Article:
For the Ballroom and the Stage
Dances for 18th century France and England
This year we return to the eighteenth century at our new venue, All Saints Pastoral Centre, near St. Albans. The week's study is of la belle danse, the French style of dance which was enjoyed by social and theatrical dancers in all the countries of Europe. With precise steps and intense musicality, the dances are famous for their emergence in the baroque suite: minuet, bourée, rigaudon and gigue. In England, the native rhythms of hornpipe and slip jig continued in stage, ballroom and country dances. Three expert tutors will lead the course, and we are pleased to welcome three specialists to enrich the week's learning.
The teaching programme will encourage individual skill and confidence through daily classes in ability groups with an expert tutor. Afternoon optional workshops will allow dancers to learn further dances with a tutor of choice, pursue further studies such as Feuillet notation or take the opportunity to relax in the house and grounds.
A course booklet will be given to all participants containing dance instructions, contextual information and a bibliography. In addition, CDs of the dance music will be for sale. A bookshop with many of the Society's publications and CDs will be open during breaks.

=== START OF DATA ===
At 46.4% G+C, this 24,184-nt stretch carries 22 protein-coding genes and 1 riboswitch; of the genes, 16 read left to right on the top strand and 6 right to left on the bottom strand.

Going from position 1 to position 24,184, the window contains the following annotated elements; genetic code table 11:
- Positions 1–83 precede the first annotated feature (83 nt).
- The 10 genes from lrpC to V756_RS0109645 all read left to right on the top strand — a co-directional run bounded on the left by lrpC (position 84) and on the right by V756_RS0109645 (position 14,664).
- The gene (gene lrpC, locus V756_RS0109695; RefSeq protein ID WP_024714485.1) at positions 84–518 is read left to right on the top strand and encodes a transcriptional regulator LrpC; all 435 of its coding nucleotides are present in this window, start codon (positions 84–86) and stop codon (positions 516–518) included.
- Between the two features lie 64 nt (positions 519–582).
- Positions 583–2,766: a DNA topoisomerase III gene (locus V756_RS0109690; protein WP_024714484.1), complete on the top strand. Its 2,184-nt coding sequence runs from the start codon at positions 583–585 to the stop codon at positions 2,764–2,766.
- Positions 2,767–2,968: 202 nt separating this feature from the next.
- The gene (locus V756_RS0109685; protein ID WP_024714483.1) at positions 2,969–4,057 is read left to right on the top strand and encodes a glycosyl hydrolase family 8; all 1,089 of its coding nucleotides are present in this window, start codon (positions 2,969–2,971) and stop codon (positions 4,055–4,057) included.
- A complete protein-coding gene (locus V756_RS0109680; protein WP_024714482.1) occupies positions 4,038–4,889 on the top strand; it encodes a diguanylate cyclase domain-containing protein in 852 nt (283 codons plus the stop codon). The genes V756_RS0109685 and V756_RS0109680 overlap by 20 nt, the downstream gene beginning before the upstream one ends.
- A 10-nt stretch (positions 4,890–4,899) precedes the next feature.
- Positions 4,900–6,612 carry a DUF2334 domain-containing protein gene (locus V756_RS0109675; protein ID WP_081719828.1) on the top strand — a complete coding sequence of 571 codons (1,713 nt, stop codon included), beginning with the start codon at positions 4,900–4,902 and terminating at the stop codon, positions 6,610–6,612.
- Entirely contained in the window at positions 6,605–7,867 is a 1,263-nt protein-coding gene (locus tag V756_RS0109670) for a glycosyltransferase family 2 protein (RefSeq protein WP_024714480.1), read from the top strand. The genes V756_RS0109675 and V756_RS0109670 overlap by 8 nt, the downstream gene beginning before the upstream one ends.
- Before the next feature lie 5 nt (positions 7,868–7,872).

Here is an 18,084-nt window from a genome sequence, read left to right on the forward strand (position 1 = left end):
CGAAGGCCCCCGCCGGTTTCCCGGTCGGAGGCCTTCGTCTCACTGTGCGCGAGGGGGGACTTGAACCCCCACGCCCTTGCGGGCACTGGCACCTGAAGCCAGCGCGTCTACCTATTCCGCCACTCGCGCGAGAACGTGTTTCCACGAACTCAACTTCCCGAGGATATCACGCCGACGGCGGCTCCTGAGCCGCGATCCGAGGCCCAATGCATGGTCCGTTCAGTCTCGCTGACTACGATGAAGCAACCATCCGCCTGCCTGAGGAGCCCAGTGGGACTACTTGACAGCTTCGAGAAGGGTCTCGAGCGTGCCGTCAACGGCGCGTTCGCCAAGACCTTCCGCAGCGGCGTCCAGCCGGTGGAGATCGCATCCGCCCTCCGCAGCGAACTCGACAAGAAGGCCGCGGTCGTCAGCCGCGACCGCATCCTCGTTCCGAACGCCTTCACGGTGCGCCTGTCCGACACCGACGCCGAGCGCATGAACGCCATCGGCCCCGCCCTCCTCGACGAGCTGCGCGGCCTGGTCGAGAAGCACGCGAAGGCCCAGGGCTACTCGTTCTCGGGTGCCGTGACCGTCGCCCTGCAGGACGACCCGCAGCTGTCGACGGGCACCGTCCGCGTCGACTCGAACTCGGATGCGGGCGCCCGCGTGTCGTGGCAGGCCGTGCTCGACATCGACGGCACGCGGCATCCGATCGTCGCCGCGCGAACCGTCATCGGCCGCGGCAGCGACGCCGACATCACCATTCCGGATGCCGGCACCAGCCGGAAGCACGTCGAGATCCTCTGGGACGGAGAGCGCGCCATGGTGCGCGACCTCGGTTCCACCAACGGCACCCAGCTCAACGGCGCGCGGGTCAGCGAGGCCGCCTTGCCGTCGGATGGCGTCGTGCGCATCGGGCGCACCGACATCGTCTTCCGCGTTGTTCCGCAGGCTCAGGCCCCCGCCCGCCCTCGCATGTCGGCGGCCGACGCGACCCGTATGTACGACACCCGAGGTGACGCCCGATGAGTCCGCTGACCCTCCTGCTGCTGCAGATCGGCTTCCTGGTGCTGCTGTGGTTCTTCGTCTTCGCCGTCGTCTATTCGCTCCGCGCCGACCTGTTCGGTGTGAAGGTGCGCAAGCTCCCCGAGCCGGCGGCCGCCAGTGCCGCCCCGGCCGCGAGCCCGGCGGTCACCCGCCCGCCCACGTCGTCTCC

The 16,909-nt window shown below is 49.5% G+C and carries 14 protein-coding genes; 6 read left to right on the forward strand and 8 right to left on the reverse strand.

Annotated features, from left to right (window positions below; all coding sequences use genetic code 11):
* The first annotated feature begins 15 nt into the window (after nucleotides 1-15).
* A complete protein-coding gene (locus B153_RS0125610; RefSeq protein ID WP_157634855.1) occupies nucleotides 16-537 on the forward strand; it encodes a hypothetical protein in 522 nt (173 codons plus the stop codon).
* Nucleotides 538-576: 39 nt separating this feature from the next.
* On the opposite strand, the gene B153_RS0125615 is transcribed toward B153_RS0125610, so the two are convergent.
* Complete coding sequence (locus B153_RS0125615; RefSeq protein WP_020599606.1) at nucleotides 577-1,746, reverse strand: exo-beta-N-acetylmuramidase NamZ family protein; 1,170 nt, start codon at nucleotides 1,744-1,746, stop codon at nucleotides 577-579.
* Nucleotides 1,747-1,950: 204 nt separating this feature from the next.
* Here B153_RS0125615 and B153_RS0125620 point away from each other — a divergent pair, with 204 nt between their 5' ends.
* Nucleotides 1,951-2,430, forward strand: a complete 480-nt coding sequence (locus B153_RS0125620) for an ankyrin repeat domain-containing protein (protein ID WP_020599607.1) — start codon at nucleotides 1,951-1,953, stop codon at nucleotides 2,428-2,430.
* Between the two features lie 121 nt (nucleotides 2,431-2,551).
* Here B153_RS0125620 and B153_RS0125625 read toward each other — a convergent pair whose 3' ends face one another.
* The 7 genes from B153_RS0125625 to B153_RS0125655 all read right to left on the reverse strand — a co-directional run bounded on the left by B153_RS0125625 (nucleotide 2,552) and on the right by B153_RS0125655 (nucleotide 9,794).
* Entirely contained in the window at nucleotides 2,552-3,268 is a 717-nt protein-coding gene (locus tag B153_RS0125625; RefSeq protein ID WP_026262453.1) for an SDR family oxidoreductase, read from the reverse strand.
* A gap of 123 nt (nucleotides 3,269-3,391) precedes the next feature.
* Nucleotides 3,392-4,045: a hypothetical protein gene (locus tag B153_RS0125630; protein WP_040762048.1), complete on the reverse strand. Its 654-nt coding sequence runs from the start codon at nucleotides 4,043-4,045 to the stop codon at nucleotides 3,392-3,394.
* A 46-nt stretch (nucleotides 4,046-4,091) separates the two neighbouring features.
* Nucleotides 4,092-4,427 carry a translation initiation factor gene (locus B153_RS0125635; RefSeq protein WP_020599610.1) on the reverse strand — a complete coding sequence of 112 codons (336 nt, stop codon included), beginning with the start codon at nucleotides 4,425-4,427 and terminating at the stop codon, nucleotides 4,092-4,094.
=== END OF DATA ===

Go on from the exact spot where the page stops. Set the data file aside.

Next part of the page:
A full programme of evening activities will be an integral part of the week. These will include talks, a recital and social dancing. There will also be an opportunity to share your own skills of music, speech, dance and humour in a sociable concert. The week will culminate in a Ball on the last evening when there will be an opportunity to present the dances learned during the week to other course members, and dance English and French country dances together. You are welcome to bring an eighteenth century costume to wear (c.1680 - 1750), but this is not essential.
Barbara Segal and Jennifer Thorp will each be teaching two afternoon option sessions. Jennifer Thorp will also present an evening talk as will Jeremy Barlow who will use material from his recently published book The Enraged Musician: Hogarth's Musical Imagery.